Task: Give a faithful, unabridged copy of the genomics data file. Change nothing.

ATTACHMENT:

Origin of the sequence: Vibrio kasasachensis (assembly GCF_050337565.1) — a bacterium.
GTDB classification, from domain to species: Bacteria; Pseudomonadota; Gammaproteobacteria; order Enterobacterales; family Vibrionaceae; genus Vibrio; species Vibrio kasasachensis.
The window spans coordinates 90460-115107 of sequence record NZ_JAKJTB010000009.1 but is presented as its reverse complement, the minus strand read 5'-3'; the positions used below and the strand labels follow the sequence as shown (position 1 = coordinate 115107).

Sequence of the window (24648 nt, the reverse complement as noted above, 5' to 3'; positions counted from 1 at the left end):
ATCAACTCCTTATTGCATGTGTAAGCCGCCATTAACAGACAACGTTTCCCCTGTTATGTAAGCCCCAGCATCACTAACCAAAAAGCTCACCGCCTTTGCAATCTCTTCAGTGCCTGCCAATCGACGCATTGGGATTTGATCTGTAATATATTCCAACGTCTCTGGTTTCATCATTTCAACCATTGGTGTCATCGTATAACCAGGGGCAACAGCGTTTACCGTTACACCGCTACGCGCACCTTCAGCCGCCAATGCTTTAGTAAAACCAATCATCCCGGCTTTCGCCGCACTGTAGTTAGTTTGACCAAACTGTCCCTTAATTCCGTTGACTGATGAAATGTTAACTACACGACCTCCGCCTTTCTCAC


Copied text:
Origin of the sequence: Vibrio kasasachensis (assembly GCF_050337565.1) — a bacterium.
GTDB classification, from domain to species: Bacteria; Pseudomonadota; Gammaproteobacteria; order Enterobacterales; family Vibrionaceae; genus Vibrio; species Vibrio kasasachensis.
The window spans coordinates 90460-115107 of sequence record NZ_JAKJTB010000009.1 but is presented as its reverse complement, the minus strand read 5'-3'; the positions used below and the strand labels follow the sequence as shown (position 1 = coordinate 115107).

Sequence of the window (24648 nt, the reverse complement as noted above, 5' to 3'; positions counted from 1 at the left end):
ATCAACTCCTTATTGCATGTGTAAGCCGCCATTAACAGACAACGTTTCCCCTGTTATGTAAGCCCCAGCATCACTAACCAAAAAGCTCACCGCCTTTGCAATCTCTTCAGTGCCTGCCAATCGACGCATTGGGATTTGATCTGTAATATATTCCAACGTCTCTGGTTTCATCATTTCAACCATTGGTGTCATCGTATAACCAGGGGCAACAGCGTTTACCGTTACACCGCTACGCGCACCTTCAGCCGCCAATGCTTTAGTAAAACCAATCATCCCGGCTTTCGCCGCACTGTAGTTAGTTTGACCAAACTGTCCCTTAATTCCGTTGACTGATGAAATGTTAACTACACGACCTCCGCCTTTCTCAC